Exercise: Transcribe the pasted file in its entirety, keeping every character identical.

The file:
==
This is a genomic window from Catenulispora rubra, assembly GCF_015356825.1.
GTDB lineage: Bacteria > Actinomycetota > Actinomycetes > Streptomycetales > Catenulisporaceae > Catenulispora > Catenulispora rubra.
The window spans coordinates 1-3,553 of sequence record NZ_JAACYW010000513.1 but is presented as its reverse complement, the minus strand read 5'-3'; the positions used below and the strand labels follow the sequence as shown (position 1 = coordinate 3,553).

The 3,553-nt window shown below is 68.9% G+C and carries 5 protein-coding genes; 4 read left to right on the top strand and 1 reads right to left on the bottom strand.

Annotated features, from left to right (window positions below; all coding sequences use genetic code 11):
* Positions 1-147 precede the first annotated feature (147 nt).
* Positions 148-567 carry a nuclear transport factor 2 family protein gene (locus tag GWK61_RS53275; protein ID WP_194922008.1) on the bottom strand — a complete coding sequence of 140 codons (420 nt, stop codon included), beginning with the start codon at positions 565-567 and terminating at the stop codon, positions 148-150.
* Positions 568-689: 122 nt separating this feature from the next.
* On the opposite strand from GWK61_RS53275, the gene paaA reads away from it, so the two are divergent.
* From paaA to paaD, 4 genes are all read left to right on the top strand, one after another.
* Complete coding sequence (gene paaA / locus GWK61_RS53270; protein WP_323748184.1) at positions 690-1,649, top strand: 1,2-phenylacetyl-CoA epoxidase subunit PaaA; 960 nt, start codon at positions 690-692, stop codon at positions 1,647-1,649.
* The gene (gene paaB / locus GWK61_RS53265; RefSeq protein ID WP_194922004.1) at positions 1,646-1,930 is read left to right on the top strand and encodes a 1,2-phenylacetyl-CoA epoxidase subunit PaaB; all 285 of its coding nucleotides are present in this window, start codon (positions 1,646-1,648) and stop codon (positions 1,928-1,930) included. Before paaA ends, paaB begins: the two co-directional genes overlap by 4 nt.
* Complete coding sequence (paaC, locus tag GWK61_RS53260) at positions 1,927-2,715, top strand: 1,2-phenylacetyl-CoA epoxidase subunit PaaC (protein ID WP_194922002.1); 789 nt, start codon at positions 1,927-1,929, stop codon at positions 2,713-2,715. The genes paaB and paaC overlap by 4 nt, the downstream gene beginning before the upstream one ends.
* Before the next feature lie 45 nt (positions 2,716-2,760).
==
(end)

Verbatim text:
This is a genomic window from Catenulispora rubra, assembly GCF_015356825.1.
GTDB lineage: Bacteria > Actinomycetota > Actinomycetes > Streptomycetales > Catenulisporaceae > Catenulispora > Catenulispora rubra.
The window spans coordinates 1-3,553 of sequence record NZ_JAACYW010000513.1 but is presented as its reverse complement, the minus strand read 5'-3'; the positions used below and the strand labels follow the sequence as shown (position 1 = coordinate 3,553).

The 3,553-nt window shown below is 68.9% G+C and carries 5 protein-coding genes; 4 read left to right on the top strand and 1 reads right to left on the bottom strand.

Annotated features, from left to right (window positions below; all coding sequences use genetic code 11):
* Positions 1-147 precede the first annotated feature (147 nt).
* Positions 148-567 carry a nuclear transport factor 2 family protein gene (locus tag GWK61_RS53275; protein ID WP_194922008.1) on the bottom strand — a complete coding sequence of 140 codons (420 nt, stop codon included), beginning with the start codon at positions 565-567 and terminating at the stop codon, positions 148-150.
* Positions 568-689: 122 nt separating this feature from the next.
* On the opposite strand from GWK61_RS53275, the gene paaA reads away from it, so the two are divergent.
* From paaA to paaD, 4 genes are all read left to right on the top strand, one after another.
* Complete coding sequence (gene paaA / locus GWK61_RS53270; protein WP_323748184.1) at positions 690-1,649, top strand: 1,2-phenylacetyl-CoA epoxidase subunit PaaA; 960 nt, start codon at positions 690-692, stop codon at positions 1,647-1,649.
* The gene (gene paaB / locus GWK61_RS53265; RefSeq protein ID WP_194922004.1) at positions 1,646-1,930 is read left to right on the top strand and encodes a 1,2-phenylacetyl-CoA epoxidase subunit PaaB; all 285 of its coding nucleotides are present in this window, start codon (positions 1,646-1,648) and stop codon (positions 1,928-1,930) included. Before paaA ends, paaB begins: the two co-directional genes overlap by 4 nt.
* Complete coding sequence (paaC, locus tag GWK61_RS53260) at positions 1,927-2,715, top strand: 1,2-phenylacetyl-CoA epoxidase subunit PaaC (protein ID WP_194922002.1); 789 nt, start codon at positions 1,927-1,929, stop codon at positions 2,713-2,715. The genes paaB and paaC overlap by 4 nt, the downstream gene beginning before the upstream one ends.
* Before the next feature lie 45 nt (positions 2,716-2,760).